So based on my personal experience, and my own opinion only... delivering a baby is f'ing traumatic no matter how it happens and everyone needs to stop pretending like it's no big deal. Seriously, it is crazy. Also, everyone needs to stop pretending like it's just totally regular to pop out a baby, immediately know how to breastfeed, get back into shape and go back to taking care of your other kids, and then in a couple short weeks, drag your swollen, overtired self into work. Just stop.
My first child is and always has been stubborn. He had set up shop inside my belly and wasn't coming out. After 41 weeks of pregnancy- 36, yes you read that right, I said 36- hours of labor and a couple hours of pushing I would have let my husband cut him out of me with a butter knife. Luckily, my OB offered instead. I still remember asking her in the middle of this "on a scale of 1 to 10, how good are you at C-sections". She said she was pretty good and I knew she was better than my husband with a butter knife, so into the O.R. we went.
Was I prepared for what was about to happen? Absolutely not. No one tells you what they actually have to do to get that baby out. I mean, the baby isn't just sitting there behind a thin layer of skin ready to jump out. I'll spare you the details but they have to cut through quite a few layers and move some other stuff out of the way. It is a major surgery!
My son came out healthy and thriving and of course that's the most important thing. I was discharged from the hospital a less than 48 hours after my emergency c-section. Yes. This is a true story. I was in the hospital just as long before he was born as after. As your can imagine, I was tired and in pain to say the least.
So I wasn't prepared the first time, and honestly that was a good thing because I didn't have time to worry about what was to come. When I found out I was pregnant the second time, my second feeling after pure ecstatic excitement was dread. Dread, because I knew I would eventually have to get this baby out of me. Based on my previous experience, my O.B. and I decided to plan for another C-Section.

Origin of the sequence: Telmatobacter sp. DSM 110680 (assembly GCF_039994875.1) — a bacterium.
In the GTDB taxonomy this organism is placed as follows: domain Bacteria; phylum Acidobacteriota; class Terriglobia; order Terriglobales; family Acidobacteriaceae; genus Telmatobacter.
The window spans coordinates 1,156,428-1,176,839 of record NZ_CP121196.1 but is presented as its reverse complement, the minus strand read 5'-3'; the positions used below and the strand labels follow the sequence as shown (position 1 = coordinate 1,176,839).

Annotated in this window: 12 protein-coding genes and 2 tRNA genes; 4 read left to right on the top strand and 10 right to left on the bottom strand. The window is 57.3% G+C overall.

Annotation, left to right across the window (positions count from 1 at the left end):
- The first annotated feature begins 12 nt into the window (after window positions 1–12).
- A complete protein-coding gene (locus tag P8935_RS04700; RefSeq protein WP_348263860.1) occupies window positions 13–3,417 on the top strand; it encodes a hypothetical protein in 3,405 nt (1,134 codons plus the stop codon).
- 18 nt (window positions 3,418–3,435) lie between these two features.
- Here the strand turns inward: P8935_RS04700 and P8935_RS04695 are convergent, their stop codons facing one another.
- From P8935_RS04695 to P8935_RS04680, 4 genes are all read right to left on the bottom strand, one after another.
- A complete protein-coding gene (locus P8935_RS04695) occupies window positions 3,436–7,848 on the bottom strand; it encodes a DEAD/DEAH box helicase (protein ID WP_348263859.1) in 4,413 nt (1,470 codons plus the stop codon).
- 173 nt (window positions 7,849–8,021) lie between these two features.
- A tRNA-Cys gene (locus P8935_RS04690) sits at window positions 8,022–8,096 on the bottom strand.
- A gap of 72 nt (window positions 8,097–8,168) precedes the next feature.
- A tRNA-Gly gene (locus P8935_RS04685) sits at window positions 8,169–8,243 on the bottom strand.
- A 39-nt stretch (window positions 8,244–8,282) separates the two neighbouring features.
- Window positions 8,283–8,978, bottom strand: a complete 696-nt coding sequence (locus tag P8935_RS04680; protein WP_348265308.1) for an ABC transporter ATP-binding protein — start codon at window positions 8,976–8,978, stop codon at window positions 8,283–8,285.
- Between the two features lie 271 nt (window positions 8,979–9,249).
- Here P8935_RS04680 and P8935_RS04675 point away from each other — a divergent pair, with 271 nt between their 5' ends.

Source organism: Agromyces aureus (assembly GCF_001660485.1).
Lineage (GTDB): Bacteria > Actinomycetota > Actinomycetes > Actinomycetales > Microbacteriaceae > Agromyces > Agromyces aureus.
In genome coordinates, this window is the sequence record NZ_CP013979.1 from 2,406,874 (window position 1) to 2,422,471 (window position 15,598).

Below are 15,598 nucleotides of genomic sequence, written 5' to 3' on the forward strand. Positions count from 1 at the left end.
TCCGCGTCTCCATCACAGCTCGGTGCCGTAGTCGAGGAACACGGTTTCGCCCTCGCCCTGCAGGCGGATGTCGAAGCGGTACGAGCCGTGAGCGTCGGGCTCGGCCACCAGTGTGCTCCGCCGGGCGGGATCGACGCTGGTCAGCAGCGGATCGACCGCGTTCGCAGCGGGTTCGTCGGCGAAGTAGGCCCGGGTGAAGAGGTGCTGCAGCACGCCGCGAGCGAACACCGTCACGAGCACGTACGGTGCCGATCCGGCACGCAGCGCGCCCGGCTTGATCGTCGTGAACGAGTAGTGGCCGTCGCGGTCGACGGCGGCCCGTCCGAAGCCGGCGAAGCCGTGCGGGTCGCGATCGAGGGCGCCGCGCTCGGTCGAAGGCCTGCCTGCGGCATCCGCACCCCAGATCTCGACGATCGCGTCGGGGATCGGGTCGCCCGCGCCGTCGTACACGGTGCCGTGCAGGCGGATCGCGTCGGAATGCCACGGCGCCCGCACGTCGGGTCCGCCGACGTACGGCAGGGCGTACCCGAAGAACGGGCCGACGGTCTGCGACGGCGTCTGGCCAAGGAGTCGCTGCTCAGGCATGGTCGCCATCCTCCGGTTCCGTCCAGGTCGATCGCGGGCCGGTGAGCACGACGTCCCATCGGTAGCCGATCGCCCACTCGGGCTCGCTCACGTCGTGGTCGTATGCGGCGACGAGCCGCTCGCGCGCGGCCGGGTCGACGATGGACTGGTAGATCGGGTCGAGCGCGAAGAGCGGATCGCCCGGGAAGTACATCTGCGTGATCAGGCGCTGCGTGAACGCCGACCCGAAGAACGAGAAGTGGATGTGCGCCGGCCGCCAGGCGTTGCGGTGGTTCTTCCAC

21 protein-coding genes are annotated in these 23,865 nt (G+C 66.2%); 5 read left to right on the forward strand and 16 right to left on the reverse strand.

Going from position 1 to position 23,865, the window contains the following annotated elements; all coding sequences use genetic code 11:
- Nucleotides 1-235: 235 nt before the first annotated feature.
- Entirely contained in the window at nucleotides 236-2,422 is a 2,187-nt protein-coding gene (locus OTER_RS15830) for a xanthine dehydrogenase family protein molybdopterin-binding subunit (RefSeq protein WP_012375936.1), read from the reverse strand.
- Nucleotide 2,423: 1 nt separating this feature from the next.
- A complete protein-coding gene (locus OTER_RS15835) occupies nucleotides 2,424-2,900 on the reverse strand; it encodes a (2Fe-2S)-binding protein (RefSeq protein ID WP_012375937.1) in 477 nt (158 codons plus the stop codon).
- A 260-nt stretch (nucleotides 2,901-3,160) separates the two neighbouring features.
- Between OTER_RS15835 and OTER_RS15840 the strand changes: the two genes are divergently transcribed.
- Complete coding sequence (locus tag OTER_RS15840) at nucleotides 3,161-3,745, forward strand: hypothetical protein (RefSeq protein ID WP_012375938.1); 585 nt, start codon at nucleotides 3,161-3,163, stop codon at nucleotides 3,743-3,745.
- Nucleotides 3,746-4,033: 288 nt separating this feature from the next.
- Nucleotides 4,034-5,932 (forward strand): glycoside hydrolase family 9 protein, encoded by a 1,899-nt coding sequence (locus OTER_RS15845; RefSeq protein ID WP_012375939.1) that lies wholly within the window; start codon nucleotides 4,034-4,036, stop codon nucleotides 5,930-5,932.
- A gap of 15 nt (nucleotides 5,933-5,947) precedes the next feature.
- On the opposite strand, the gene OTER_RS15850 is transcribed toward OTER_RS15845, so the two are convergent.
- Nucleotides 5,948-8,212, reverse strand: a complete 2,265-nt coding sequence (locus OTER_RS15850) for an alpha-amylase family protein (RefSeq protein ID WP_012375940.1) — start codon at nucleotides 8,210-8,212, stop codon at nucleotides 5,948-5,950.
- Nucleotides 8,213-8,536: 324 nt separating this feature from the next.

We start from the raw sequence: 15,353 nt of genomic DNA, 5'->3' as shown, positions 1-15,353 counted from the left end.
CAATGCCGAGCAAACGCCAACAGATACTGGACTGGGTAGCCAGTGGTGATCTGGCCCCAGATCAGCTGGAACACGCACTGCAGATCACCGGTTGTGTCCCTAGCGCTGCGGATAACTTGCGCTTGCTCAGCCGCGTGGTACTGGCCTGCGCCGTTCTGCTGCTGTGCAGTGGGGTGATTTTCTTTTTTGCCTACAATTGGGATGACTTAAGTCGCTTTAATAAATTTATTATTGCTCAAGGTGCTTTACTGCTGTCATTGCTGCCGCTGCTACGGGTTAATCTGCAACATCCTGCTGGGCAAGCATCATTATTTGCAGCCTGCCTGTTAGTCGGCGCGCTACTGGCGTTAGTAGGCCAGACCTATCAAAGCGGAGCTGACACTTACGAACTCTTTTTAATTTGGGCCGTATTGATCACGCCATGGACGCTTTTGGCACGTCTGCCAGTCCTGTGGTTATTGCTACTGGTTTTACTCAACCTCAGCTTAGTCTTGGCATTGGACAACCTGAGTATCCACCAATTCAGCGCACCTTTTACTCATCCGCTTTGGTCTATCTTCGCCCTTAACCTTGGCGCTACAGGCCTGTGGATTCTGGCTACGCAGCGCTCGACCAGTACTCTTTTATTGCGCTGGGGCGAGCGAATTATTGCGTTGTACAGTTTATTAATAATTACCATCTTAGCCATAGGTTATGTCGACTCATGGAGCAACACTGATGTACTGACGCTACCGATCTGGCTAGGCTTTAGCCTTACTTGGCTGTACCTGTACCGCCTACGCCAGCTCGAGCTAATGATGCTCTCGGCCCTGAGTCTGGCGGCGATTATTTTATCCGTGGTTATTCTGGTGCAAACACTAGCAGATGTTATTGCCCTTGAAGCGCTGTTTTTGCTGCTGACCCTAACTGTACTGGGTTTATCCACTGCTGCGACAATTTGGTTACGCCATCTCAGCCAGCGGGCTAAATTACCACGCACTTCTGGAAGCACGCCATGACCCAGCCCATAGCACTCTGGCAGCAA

Thank goodness, the second one was easier. Like, way easier. Why you ask? Well honestly I think not having to be in labor for any length of time helped my body a lot. I made sure to go to bed early the night before so I was well rested. But as I said before, we don't always get the luxury of knowing in advance so here are some things that I believe helped:
1. Get up and walk.
This may sound like the worst thing ever and it honestly feels pretty bad the first couple of times, but it does help speed up recovery and also lowers your risk of blood clots. My daughter was in the NICU for observation so I had no choice other than to get up out of my room to see her every couple of hours, but by the end of our stay I was walking with little pain.
This may sound impossible with a newborn and possibly older children at home. You need to ask for extra help so you can sleep. Again... major surgery people!! But most likely you will have to ask for extra help. Why? Because people like to act like delivering a baby is no big deal and that having a c-section is on par with having a mole lasered off.
3. Manage pain.
I found that asking for pain medicine at my scheduled times kept pain away so that it never became unbearable. With that said, I do suggest doing your best to come off the narcotics and go to over the counter medication before going home if possible. After my first c-section, I had narcotics for a few more weeks and I can definitely understand how people get addicted. The second time around, I did well enough with ibuprofen after a few days.
4. Take all the miralax!
Being constipated is maybe the worst part of the whole thing. Especially when every nurse and doctor is pressuring you to go number 2. Get ahead of it and take the stool softeners in the hospital.
When I got home from the hospital I also started taking Natural Calm Magnesium, not only does it aid digestion, it is a natural stress reducer and helps with sleep. The walking I mentioned earlier and drinking a ton of water also help.
5. Get compression underwear or a girdle.
Just do it. I wore mine pretty much 24/7 for about the first 6 weeks. I could tell the difference when I would take it off for short periods of time. It makes a big difference.
I personally preferred the compression underwear because I felt that I had more movement but was still held in.
6. Wear Adult Diapers.
There will be blood. Lots of blood. Spare yourself from uncomfortable pads. You don't have to tell anyone, just do it.
I'm not going to lie to you and say a c-section "isn't that bad". Again, I think we all need to stop pretending like giving birth is no big deal. I will tell you that you are superwoman and you can and will get through it with the most incredible reward at the end.